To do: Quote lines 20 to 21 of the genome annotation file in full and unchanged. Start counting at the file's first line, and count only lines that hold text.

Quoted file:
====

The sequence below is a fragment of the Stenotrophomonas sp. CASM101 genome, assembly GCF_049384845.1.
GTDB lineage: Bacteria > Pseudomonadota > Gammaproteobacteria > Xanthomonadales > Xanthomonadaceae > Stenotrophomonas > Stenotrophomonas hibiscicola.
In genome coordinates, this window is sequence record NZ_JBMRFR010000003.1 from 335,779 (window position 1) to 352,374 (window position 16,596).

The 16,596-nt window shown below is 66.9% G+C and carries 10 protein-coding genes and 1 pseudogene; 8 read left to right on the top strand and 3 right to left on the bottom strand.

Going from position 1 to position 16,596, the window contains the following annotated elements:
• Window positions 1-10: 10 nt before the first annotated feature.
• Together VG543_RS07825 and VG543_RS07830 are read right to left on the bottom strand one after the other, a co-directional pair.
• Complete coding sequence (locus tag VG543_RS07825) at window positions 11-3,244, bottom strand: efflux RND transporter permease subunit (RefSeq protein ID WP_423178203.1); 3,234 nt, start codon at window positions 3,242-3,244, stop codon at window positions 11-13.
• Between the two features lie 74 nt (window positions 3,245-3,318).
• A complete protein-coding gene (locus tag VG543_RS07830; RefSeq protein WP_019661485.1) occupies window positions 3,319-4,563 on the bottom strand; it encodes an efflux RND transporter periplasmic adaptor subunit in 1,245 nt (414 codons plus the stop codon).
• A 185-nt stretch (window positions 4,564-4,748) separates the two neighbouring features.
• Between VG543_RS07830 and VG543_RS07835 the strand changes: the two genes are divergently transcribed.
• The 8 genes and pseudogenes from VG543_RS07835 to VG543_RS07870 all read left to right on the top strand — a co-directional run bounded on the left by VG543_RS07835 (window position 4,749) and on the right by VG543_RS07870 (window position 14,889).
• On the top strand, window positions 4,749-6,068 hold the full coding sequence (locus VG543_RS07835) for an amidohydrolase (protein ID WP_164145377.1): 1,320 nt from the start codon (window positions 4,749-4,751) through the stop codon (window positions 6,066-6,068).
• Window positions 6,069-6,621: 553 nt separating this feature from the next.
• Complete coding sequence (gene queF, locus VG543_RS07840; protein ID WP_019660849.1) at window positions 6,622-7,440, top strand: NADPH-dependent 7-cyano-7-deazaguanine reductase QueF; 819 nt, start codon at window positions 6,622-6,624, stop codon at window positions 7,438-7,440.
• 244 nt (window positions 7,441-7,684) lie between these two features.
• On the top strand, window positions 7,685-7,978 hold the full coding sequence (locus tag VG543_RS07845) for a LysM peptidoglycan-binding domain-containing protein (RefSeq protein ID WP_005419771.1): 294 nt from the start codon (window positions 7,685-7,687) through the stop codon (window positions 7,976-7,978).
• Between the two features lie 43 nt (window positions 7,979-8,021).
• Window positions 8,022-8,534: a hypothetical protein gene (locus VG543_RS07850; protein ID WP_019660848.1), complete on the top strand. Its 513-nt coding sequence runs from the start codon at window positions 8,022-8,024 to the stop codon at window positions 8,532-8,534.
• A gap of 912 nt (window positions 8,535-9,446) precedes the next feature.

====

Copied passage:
• Window positions 8,022-8,534: a hypothetical protein gene (locus VG543_RS07850; protein ID WP_019660848.1), complete on the top strand. Its 513-nt coding sequence runs from the start codon at window positions 8,022-8,024 to the stop codon at window positions 8,532-8,534.
• A gap of 912 nt (window positions 8,535-9,446) precedes the next feature.